Google forks said app to add GMS integration (no problem here, although moving it to some sort of plugin-style approach might work better as it avoids what has proven to be the inevitable result)
Google stops development on the open-source component that the GMS-integrated component was forked from within AOSP, leaving it to rot. This annoys people and is where the perception that Google is slowly "closing down" AOSP comes from.

There's also the fact that AOSP's strict scope-limiting to Nexus devices only tends to cause people to not bother upstreaming to it - https://android-review.googles... for example

Also annoying is the fact that Google still builds AOSP using prebuilt kernel images, which often depend on toolchains deleted from AOSP. Also, AOSP uses kernel headers that just happen to match the actual kernel itself in structural organization but have different names, so Bad Things happen if you try to build AOSP against actual kernel headers now:

Comment: Re:Well Shoot... (Score 3, Interesting) 256

by Andy Dodd (#48940399) Attached to: Microsoft To Invest In Rogue Android Startup Cyanogen

Omni? (I'm biased here - the history is that it was founded by a number of Cyanogenmod maintainers that left as a result of the Focal fiasco. However I'll be honest, a lot of the developers have burned out and as a result we're really behind on a lot of things...)
Some of the Omni guys along with people from EOS and Slim are talking about forming a project that is strictly limited in focus to hardware support. Some of the ex-Gummy guys already formed such a project (AOD) but a number of people (including myself) are holding back because they kind of rushed things - starting to code without planning the project, while the challenge of such a project is planning and organization/politics. Screw up the planning and organization/politics and best case is that you wind up "just another ROM".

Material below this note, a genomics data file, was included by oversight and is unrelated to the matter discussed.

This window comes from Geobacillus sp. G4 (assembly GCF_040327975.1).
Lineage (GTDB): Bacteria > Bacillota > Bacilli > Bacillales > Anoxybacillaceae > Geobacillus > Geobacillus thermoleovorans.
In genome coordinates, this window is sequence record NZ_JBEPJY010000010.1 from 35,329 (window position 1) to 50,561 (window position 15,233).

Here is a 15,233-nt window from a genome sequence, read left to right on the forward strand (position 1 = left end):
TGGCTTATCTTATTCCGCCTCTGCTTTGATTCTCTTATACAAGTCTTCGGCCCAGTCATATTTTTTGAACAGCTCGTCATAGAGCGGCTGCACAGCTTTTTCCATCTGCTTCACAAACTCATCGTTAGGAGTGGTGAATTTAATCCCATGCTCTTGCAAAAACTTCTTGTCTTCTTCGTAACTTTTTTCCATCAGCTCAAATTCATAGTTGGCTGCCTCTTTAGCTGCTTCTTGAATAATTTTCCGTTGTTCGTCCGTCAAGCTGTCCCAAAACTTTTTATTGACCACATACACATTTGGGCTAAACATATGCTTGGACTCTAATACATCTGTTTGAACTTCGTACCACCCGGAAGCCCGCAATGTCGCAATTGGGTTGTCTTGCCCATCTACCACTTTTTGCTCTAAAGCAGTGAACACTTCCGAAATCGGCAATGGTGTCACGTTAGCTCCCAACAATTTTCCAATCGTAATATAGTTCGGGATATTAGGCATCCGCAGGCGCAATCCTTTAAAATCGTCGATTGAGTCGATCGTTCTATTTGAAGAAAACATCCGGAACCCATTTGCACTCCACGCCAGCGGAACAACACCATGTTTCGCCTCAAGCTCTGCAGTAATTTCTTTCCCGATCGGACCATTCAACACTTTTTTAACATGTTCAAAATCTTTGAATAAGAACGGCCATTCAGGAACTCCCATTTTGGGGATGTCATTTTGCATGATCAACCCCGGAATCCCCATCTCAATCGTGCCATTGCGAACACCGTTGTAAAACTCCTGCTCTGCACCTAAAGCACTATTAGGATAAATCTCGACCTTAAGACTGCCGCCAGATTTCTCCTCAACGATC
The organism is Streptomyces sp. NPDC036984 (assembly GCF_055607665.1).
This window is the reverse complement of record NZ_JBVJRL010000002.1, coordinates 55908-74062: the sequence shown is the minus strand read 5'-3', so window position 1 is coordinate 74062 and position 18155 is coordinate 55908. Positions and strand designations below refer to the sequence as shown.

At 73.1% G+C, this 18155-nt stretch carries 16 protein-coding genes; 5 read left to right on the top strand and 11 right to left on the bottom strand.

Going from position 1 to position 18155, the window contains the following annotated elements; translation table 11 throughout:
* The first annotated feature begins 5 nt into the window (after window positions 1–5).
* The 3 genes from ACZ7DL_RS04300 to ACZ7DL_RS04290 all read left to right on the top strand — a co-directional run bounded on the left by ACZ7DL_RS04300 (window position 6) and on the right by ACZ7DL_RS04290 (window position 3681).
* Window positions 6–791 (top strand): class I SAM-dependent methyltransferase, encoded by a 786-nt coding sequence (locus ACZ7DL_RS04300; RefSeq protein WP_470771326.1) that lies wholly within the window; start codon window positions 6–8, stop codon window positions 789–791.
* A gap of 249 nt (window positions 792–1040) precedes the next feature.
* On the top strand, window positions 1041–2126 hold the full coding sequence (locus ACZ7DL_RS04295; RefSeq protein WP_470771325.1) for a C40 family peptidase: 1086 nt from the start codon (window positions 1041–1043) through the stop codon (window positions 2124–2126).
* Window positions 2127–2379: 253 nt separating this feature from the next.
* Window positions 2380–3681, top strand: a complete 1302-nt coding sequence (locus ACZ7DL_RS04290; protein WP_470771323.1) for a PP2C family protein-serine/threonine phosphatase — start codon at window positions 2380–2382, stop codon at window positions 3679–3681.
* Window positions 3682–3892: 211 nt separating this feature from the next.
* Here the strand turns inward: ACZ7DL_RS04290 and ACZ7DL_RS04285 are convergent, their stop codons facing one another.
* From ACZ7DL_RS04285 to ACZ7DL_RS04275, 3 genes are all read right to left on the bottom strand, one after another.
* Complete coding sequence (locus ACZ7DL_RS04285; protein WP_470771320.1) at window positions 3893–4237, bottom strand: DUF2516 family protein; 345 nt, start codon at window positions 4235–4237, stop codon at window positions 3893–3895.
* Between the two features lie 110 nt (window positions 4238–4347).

AOKP is dead due to Cyngn hiring Roman
Same for ChameleonOS

Comment: Re:why google keeps microsoft away (Score 1) 256

by Andy Dodd (#48940349) Attached to: Microsoft To Invest In Rogue Android Startup Cyanogen

As a former Cyanogenmod maintainer (I left the project as a result of the Focal fiasco), I'm 90% certain no officially supported device ever used flash memory for swap.

The closest I can think of was that some devices used zram (which Google added official support for in KitKat IIRC...) - zram was pseudo-swap where the system would swap into "compressed" RAM.

Comment: Re:Not always a good thing. (Score 4, Interesting) 256

by Andy Dodd (#48940295) Attached to: Microsoft To Invest In Rogue Android Startup Cyanogen

The problem is that unlike on the desktop, the display subsystem on many devices is more than just the GPU. Also, the subcomponents of the display subsystem interact with other subcomponents in such a way that if an OEM makes changes, those changes ripple throughout the whole subsystem.

The end result is that if one component of the display subsystem (and this includes the camera, since it has hooks into the display subsystem to handle preview and such) is closed-source and deviates from the reference implementation for that platform, it's a nightmare of reverse engineering to get the other components open-sourced.

That's why, for example, most of the original CyanogenMod maintainers for Samsung Exynos4 devices ditched the platform. Samsung had reference source at Insignal, but it was vastly outdated (Their "ICS" source had significant architectural components that dated back to Gingerbread) and didn't even remotely match what ANY OEM used (Samsung's own handsets did NOT use the "gingerbready" components referenced previously). Getting that source usable with any real device was a nightmare. The kernel wasn't the issue, it was all of the HAL stuff - hwcomposer/gralloc/etc - especially hwcomposer.

Cyngn (the abbreviation I use to refer to Cyanogen Inc) does have access to all the proprietary goodies that should allow them to support a device very well, but so far, their track record has been to do no better than the OEMs they claim to be trying to provide an alternative.
Oppo N1 - didn't receive KitKat OTA until November 2014, 1 year after KK was released. Epic fail. Yeah, there were CM11 nightlies, but Cyngn staff will aggressively remind you that community builds (including CM nightlies) are NOT supported
OnePlus One - Their current state is "average" - many OEMs upated to Lollipop within a month of Google releasing it, Cyngn is at 3 months and counting.

Seen on a button at an SF Convention: Veteran of the Bermuda Triangle Expeditionary Force. 1990-1951.